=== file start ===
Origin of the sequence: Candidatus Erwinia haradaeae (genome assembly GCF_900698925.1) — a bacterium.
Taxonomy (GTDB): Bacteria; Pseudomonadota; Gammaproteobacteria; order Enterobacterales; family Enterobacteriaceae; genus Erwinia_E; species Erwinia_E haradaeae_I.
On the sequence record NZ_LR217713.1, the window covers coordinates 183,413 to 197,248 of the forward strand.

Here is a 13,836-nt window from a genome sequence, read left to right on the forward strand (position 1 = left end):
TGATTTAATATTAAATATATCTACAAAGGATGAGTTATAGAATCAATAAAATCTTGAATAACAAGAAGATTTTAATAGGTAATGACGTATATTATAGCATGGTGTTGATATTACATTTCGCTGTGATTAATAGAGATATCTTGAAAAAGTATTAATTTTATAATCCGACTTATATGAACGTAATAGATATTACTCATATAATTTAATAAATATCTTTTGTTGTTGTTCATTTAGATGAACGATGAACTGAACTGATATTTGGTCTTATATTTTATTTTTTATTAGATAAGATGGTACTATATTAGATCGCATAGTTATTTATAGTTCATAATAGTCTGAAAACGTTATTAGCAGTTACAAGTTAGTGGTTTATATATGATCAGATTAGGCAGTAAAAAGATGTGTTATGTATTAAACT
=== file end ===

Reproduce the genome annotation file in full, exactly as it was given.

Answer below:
Origin of the sequence: Candidatus Erwinia haradaeae (genome assembly GCF_900698925.1) — a bacterium.
Taxonomy (GTDB): Bacteria; Pseudomonadota; Gammaproteobacteria; order Enterobacterales; family Enterobacteriaceae; genus Erwinia_E; species Erwinia_E haradaeae_I.
On the sequence record NZ_LR217713.1, the window covers coordinates 183,413 to 197,248 of the forward strand.

Here is a 13,836-nt window from a genome sequence, read left to right on the forward strand (position 1 = left end):
TGATTTAATATTAAATATATCTACAAAGGATGAGTTATAGAATCAATAAAATCTTGAATAACAAGAAGATTTTAATAGGTAATGACGTATATTATAGCATGGTGTTGATATTACATTTCGCTGTGATTAATAGAGATATCTTGAAAAAGTATTAATTTTATAATCCGACTTATATGAACGTAATAGATATTACTCATATAATTTAATAAATATCTTTTGTTGTTGTTCATTTAGATGAACGATGAACTGAACTGATATTTGGTCTTATATTTTATTTTTTATTAGATAAGATGGTACTATATTAGATCGCATAGTTATTTATAGTTCATAATAGTCTGAAAACGTTATTAGCAGTTACAAGTTAGTGGTTTATATATGATCAGATTAGGCAGTAAAAAGATGTGTTATGTATTAAACT